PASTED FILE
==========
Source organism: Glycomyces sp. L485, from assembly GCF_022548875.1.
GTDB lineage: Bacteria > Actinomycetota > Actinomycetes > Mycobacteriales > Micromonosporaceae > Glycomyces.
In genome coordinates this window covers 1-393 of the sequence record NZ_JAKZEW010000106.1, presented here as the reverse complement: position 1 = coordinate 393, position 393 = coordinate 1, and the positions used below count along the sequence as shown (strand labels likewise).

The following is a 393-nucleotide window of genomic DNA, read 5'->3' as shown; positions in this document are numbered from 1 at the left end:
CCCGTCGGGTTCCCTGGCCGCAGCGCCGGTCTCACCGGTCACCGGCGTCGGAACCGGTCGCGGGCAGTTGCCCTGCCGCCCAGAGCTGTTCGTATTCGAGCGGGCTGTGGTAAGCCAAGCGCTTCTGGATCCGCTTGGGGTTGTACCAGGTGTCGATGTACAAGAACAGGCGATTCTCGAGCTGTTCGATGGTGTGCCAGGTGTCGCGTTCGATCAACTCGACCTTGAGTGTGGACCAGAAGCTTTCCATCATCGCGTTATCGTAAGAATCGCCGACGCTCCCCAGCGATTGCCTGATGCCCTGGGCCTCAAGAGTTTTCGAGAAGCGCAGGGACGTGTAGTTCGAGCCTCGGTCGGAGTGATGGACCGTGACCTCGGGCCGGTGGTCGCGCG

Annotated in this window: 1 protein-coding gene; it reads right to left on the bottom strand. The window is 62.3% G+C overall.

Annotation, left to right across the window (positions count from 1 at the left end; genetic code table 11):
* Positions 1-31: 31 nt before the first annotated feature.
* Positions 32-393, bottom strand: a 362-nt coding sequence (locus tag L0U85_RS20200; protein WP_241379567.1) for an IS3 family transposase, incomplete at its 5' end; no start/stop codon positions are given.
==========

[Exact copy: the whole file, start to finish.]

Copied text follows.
Source organism: Glycomyces sp. L485, from assembly GCF_022548875.1.
GTDB lineage: Bacteria > Actinomycetota > Actinomycetes > Mycobacteriales > Micromonosporaceae > Glycomyces.
In genome coordinates this window covers 1-393 of the sequence record NZ_JAKZEW010000106.1, presented here as the reverse complement: position 1 = coordinate 393, position 393 = coordinate 1, and the positions used below count along the sequence as shown (strand labels likewise).

The following is a 393-nucleotide window of genomic DNA, read 5'->3' as shown; positions in this document are numbered from 1 at the left end:
CCCGTCGGGTTCCCTGGCCGCAGCGCCGGTCTCACCGGTCACCGGCGTCGGAACCGGTCGCGGGCAGTTGCCCTGCCGCCCAGAGCTGTTCGTATTCGAGCGGGCTGTGGTAAGCCAAGCGCTTCTGGATCCGCTTGGGGTTGTACCAGGTGTCGATGTACAAGAACAGGCGATTCTCGAGCTGTTCGATGGTGTGCCAGGTGTCGCGTTCGATCAACTCGACCTTGAGTGTGGACCAGAAGCTTTCCATCATCGCGTTATCGTAAGAATCGCCGACGCTCCCCAGCGATTGCCTGATGCCCTGGGCCTCAAGAGTTTTCGAGAAGCGCAGGGACGTGTAGTTCGAGCCTCGGTCGGAGTGATGGACCGTGACCTCGGGCCGGTGGTCGCGCG

Annotated in this window: 1 protein-coding gene; it reads right to left on the bottom strand. The window is 62.3% G+C overall.

Annotation, left to right across the window (positions count from 1 at the left end; genetic code table 11):
* Positions 1-31: 31 nt before the first annotated feature.
* Positions 32-393, bottom strand: a 362-nt coding sequence (locus tag L0U85_RS20200; protein WP_241379567.1) for an IS3 family transposase, incomplete at its 5' end; no start/stop codon positions are given.